@not_sure_68 If you study what the FDIC actually does, typically they get a suitor to assume the deposits of a failed bank. This way they avoid having to tap into their insurance fund and ultimately, going to taxpayers. There are over 4,000 banks in the US, and anyone else could have bid on FRC's deposits. JPM won the auction. Maybe because their costs are lower than other bidders. Or maybe because they got some sort of sweetheart deal. Either way, you can always just buy $JPM and profit from it yourself.
I wonder how this will affect my recent investment in BAC? Just a few hundred shares which I considered mostly a gamble, not an investment.
I'm out of US banks .,.. FDIC can do anything without consequences - first FDIC said that everything is fine ... I bought FRC ... and now they did this

Bye US bank system
bklieb1 profile picture
@LongStockHunter the FDIC is there to insure depositors not shareholders. You bet on black and it was red.
Perhaps you should be out of individual stocks and into mutual funds.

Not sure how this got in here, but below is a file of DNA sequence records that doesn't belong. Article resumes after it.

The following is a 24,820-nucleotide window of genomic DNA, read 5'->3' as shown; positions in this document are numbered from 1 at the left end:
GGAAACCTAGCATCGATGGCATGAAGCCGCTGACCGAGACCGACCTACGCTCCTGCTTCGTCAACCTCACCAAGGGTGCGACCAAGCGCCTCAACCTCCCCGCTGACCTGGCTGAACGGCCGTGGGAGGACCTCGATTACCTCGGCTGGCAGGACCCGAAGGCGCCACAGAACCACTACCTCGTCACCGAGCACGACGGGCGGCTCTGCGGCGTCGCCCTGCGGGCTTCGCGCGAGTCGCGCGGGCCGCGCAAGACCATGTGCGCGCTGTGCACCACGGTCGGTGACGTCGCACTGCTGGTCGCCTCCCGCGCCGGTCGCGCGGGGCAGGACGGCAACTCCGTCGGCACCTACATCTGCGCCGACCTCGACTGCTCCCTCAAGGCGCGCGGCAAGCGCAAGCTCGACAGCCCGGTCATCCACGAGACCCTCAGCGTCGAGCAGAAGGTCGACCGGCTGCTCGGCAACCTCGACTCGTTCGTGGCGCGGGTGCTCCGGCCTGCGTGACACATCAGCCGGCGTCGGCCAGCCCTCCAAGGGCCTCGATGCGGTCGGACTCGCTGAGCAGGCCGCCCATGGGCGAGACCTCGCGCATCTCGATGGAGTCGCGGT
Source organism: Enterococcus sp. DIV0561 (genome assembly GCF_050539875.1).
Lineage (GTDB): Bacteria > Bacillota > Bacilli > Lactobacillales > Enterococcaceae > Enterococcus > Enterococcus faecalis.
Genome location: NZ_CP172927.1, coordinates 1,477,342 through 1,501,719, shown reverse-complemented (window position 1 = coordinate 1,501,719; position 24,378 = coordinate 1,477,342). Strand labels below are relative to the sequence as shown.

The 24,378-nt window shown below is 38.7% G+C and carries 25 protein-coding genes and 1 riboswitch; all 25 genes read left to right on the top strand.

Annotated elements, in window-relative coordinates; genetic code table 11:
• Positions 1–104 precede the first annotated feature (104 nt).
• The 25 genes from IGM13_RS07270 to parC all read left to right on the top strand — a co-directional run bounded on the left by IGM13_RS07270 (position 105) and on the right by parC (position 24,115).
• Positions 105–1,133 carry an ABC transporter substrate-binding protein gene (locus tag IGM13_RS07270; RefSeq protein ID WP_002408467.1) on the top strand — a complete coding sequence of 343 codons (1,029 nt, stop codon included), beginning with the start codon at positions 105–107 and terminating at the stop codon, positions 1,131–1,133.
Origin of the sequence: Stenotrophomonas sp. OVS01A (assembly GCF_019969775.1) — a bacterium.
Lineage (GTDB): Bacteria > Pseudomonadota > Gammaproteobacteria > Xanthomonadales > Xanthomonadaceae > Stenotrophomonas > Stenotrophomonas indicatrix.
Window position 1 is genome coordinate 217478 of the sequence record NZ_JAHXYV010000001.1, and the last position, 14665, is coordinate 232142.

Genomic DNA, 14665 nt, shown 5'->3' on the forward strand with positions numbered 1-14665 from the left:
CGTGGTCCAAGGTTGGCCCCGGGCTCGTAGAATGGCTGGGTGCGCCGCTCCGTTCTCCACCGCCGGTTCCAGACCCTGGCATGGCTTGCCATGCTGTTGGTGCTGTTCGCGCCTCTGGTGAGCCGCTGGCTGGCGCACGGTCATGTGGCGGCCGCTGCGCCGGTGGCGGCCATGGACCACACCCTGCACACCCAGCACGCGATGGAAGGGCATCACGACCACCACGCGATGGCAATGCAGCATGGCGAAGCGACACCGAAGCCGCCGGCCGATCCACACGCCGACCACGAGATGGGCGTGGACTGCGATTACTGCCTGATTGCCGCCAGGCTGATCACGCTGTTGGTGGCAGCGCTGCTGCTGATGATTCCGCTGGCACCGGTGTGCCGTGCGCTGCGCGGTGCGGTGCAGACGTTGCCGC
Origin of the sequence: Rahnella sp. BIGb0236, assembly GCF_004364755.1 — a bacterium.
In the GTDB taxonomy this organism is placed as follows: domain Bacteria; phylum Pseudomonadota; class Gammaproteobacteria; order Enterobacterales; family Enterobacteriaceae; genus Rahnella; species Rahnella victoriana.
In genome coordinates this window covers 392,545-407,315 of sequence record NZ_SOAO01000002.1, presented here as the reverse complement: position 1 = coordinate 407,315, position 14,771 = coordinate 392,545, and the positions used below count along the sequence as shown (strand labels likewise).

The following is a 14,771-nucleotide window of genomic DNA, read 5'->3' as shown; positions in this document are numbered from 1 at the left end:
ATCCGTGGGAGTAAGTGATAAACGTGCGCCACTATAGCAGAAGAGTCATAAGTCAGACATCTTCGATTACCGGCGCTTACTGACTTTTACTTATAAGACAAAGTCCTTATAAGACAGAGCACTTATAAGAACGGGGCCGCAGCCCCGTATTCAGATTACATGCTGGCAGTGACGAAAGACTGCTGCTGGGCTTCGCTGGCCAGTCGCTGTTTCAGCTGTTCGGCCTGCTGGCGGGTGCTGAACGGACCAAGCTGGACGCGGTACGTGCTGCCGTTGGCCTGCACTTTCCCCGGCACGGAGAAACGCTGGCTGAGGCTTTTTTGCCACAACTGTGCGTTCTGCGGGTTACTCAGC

@JDoe20 ...or move to a country that practices capitalism...or has regulators that don't wipe their ass with US law the second it becomes convenient for them to do so.

Bail ins? lol what's that? Dodd-Frank prohibits this merger? Ah...screw that, we love too big to fails getting bigger!
I think JPM deal for FRC is near neutral economically but having the additional branch banks and the access to their wealthy clients will eventually be a big positive. It makes JPM a major bank on the west coast. No doubt, the FDIC twisted JPM's arm to make a bid. PNC and Citizen's would have struggle to make this acquisition and could have been adversely affected with the combination. I am sure Senators Warren and Sanders are delighted. This is not a risk-free transaction, in my opinion.
@cons123 80% loss coverage on residential and commercial RE. Reads like yet another sweetheart deal to me.
dmaroz profile picture

exactly. this is not Jamie Dimon's first rodeo and they know how to play this game. I don't think if it is going to make a big impact either way. With loss share agreement downside is limited and wealthy clients have already been poached by others. hard to say how many will stay with JPM
@MadisonAv Too big to fail and too big to jail. Gee, I thought Dodd-Frank covered this, but apparently treasury doesn't do pesky laws anymore.